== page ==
Single Band Vs Dual Band Vs Tri Band – What’s The Difference?
Wireless connectivity has been improving, so much that we use devices that require a constant, uninterrupted connection to work properly. With the rise of streaming services and smart devices, newer technologies were also developed to make room for every device.
Modern routers are examples of that development in technology, however, they also require the device connecting to them to meet the next connectivity standards.
Most modern routers are at least dual-band, but without context, technical terminology might as well be a foreign language.
Following is a detailed explanation of what dual-band vs tri-band refers to and what to look out for when purchasing a router.
Radio wave frequency ranges. WiFi resides in the UHF and SHF range, where U and S stand for Ultra and Super High Frequency.
Routers and Frequency Bands
As we know, routers emit radio waves in certain frequency bands, typically those reserved for commercial wireless communication. The most common frequency band you can find in the world is the 2.4GHz one.
This has been, for a long time, a very stable and usable frequency band, but that changed with the standardization of smart devices. Given the number of wireless devices active at all times, such as headphones, peripherals, smartphones and overlapping access points, users would eventually run into interference due to saturation.
This is an inconvenience for most people, however, some devices need constant and stable connectivity, so a new frequency band was introduced, the 5GHz one. This was done alongside the integration of 802.11n or WiFi 4, back in 2009.
Nowadays, with WiFi 6E, another frequency band, the 6GHz one, is in play, allowing users even higher speeds, albeit at the cost of the range.
Single Band Routers – A Thing of the Past?
For most households that host multiple smart devices, a single-band router will not be enough to handle all the traffic. Whether due to a lack of bandwidth or simple interference from all the other devices in the area using the 2.4GHz band, one would need to cut down on the wireless devices or be in close proximity to the router.
However, a case should be made for single-band routers, if the person using them has a single smartphone and primarily uses the router for its ethernet connection, then they would be a valid choice.
The problem with this is that most internet plans include at least dual-band routers, and even third-party quality routers have become affordable.
Single Band Vs Dual Band – Is Dual the Standard?
Most of us, however, will end up with a dual-band router. This in practice means that a user will be able to choose from two access points, a 2.4GHz one and a 5GHz one. The difference between the two will be in range and speed.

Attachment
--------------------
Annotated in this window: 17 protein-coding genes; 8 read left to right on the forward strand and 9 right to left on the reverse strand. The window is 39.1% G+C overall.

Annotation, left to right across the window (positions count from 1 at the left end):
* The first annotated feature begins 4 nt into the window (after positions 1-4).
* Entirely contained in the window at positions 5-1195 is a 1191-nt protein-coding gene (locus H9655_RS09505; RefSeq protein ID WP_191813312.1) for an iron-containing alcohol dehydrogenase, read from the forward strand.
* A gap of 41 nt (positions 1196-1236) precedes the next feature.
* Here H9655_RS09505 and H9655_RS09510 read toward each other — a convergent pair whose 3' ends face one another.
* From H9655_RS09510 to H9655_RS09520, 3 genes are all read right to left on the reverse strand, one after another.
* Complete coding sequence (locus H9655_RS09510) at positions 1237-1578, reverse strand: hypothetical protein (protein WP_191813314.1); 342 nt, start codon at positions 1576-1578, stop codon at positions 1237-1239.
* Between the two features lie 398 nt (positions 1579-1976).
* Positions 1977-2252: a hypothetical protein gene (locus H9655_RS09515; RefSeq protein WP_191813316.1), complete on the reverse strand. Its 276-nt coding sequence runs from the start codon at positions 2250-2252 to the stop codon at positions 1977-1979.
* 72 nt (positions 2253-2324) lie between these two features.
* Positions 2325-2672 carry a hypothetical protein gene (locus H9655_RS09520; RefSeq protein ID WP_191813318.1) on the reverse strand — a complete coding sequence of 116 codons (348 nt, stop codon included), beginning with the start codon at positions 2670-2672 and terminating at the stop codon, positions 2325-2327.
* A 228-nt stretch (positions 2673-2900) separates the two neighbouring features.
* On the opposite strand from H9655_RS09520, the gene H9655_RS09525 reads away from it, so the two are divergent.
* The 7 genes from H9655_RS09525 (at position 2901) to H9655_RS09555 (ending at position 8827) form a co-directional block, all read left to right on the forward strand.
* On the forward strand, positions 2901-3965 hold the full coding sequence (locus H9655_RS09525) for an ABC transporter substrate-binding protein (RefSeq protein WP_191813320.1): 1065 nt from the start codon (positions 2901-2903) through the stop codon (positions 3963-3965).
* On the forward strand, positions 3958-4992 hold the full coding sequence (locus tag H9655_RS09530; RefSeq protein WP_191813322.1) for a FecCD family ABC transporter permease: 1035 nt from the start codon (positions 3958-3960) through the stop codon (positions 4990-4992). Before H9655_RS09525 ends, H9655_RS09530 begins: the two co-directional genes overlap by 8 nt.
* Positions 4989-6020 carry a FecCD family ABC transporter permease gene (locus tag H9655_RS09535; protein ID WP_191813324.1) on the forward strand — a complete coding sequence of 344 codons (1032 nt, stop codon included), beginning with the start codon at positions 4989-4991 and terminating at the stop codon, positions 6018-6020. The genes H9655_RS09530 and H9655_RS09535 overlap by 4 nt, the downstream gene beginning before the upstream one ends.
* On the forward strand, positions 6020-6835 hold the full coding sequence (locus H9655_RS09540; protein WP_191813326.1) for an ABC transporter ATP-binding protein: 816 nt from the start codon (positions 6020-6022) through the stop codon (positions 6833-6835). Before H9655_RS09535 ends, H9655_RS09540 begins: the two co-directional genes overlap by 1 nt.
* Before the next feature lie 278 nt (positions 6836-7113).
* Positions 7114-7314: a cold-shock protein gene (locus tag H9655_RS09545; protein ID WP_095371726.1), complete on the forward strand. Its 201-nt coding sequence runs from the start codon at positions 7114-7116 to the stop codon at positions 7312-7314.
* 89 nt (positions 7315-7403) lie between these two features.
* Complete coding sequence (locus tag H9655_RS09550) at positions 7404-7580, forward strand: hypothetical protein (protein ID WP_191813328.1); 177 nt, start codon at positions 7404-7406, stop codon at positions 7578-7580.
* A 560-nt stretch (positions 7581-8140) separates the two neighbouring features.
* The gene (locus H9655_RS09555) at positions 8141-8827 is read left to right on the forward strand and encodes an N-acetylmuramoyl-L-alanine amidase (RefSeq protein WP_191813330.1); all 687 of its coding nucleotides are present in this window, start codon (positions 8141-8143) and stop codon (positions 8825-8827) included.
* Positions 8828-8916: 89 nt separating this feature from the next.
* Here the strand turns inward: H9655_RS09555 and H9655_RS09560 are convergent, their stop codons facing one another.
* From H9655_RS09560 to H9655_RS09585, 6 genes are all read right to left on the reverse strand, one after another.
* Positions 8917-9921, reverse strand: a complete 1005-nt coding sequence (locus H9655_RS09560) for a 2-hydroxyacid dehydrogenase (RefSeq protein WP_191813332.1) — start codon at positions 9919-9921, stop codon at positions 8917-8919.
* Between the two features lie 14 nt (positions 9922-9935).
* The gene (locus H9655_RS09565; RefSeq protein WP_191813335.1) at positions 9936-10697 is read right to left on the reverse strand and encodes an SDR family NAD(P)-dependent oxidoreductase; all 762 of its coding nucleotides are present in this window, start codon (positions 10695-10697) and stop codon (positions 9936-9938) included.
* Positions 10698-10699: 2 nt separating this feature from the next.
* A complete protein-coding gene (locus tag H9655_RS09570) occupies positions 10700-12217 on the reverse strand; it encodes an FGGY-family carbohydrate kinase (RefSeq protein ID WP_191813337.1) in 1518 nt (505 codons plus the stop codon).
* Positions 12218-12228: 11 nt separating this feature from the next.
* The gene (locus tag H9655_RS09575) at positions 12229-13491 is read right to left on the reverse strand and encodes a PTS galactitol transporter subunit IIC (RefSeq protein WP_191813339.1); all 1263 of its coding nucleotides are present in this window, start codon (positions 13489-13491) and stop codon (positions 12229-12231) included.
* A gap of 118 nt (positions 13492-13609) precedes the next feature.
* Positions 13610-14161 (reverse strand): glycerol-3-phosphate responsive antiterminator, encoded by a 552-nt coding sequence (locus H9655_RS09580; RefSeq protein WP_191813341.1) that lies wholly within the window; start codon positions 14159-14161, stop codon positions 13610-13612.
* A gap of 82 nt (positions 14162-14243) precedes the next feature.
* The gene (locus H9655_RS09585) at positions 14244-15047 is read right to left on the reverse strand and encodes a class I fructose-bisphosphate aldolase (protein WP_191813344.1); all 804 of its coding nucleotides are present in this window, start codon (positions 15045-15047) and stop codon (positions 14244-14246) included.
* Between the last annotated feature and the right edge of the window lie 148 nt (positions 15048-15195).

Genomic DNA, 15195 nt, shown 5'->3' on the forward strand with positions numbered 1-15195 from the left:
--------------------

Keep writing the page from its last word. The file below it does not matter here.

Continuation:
This is due to the physics of radio waves. The higher the frequency of the radio wave, the shorter its range, but the more data it can transfer. The 5GHz access point should be used for downloading content and streaming, while the 2.4 one should be used when range is more of a problem than speed, like being in the room furthest from the router.
Most people will not need more than two bands, however, those with a lot of smart devices might want another band.
Tri Band Vs Dual Band Router
Tri-band routers add another frequency, which can be 5GHz or 6GHz, at the moment, depending on the router and the version of WiFi it supports. Most tri-band routers add another 5GHz frequency, which gives the user another high-speed, lower-range access point.
This can be used to divide the devices per frequency band, depending on whether they require speed and stability and whether they are in range to make use of all the bandwidth.
However, some tri-band routers which support WiFi 6E, add the 6GHz band as the third access point. This should be reserved for those devices that need the absolute fastest connectivity which should in turn be the most stable, if the range requirements are met. These types of routers also include a 5GHz and a 2.4GHz band, to make the most of a single device.
They will have multiple antennas and will be great for both long-range WiFi and high speed.
Dual Band Vs Tri Band Mesh WiFi – Which One is Better?
For some homes or offices, a single router will not be enough to cover all the dead zones and even your best WiFi channel will not help. In this case, a dual-band router will also not work, which is where another solution is necessary, mesh WiFi.
Mesh WiFi makes it seem like your entire area of coverage is a single access point, which is better for the target devices, so that they don’t need to switch between access points. Tri-band mesh WiFi solutions will give you three bands, and a lot of coverage, but will also cost a lot of money.
Compared to long-range routers and WiFi extenders, mesh WiFi is the most elegant and most stable solution, but also the most expensive one.
For almost all users except the ones with huge offices, residential spaces, or a plethora of bandwidth-hungry devices, a regular dual or tri-band router should get the job done.
Conclusion and Summary – Range Versus Speed; And a Bit of Common Sense
Single, dual or tri-band routers can operate within a single, dual or triple set of frequency bands, namely 2.4GHz, 5GHz and 6GHz. Tri-band routers can add either another 5GHz access point or a 6GHz one, depending on the router and its intended purpose.
The fastest and most expensive router might not be the best solution if a user only watches a couple of clips or listens to music from time to time. If the devices require a stable connection and lots of bandwidth, a dual-band router should suffice, in all but the most extreme cases.
For power users, tri-band and even quad-band routers have surfaced, making wireless connectivity fast and stable.
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